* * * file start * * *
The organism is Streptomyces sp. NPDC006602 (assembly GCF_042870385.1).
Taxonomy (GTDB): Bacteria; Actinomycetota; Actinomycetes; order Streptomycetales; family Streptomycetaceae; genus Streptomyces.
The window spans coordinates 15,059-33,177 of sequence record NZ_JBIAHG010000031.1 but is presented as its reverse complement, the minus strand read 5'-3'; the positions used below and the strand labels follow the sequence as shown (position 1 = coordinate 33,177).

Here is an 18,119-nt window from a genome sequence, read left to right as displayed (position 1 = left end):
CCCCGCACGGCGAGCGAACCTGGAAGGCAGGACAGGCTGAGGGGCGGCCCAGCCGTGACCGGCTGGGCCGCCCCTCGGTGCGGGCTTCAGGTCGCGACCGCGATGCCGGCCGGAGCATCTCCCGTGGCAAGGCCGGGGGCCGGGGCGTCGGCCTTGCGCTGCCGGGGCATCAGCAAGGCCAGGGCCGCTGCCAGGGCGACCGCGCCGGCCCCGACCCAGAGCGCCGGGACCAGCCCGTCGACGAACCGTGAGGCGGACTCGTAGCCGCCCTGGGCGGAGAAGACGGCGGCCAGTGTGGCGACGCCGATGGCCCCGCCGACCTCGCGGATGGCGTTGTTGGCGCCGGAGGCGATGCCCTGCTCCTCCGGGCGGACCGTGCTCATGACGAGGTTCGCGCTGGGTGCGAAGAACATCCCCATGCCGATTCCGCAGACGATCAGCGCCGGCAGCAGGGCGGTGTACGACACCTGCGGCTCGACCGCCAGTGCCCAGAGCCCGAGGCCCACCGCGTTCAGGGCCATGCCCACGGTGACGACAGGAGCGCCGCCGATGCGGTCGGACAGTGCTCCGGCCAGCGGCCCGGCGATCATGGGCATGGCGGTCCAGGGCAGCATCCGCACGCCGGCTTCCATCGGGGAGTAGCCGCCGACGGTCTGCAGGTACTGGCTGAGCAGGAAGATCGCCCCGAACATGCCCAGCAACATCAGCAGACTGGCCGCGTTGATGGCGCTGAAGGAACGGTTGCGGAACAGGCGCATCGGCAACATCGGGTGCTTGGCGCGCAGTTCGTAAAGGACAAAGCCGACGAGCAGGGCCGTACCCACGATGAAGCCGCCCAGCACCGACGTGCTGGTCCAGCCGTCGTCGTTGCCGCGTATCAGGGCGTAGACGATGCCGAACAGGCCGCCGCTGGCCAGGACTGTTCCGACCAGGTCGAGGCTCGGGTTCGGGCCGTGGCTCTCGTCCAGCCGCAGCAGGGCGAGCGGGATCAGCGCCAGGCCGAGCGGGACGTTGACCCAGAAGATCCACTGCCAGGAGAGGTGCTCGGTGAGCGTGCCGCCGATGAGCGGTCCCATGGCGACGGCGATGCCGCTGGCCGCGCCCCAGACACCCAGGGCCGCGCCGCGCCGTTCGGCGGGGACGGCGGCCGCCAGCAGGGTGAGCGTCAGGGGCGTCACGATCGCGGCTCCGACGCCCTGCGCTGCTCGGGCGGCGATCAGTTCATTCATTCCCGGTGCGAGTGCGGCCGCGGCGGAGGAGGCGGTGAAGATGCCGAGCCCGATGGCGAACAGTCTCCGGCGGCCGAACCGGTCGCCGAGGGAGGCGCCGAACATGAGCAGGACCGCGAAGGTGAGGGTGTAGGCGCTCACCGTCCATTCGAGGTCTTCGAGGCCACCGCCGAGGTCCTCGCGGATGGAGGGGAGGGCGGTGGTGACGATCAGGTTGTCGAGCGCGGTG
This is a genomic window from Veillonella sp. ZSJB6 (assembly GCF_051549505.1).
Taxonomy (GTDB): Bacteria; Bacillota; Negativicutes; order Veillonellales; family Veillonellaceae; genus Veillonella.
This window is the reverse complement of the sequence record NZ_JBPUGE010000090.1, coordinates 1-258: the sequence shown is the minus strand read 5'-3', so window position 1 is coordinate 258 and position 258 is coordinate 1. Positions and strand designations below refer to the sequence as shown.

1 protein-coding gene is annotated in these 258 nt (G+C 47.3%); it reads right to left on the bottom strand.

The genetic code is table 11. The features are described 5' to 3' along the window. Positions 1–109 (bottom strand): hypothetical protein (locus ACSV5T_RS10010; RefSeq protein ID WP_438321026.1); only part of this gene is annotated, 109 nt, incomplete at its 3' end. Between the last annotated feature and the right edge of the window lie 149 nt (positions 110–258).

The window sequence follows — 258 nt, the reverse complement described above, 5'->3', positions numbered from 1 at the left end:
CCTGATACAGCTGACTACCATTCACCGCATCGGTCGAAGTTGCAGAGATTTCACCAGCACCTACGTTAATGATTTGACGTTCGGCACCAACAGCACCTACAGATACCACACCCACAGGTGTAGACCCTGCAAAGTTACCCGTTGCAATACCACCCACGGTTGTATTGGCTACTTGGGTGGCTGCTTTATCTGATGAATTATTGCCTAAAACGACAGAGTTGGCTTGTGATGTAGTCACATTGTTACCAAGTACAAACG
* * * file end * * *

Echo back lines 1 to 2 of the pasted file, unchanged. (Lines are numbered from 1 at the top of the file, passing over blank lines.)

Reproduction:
The organism is Streptomyces sp. NPDC006602 (assembly GCF_042870385.1).
Taxonomy (GTDB): Bacteria; Actinomycetota; Actinomycetes; order Streptomycetales; family Streptomycetaceae; genus Streptomyces.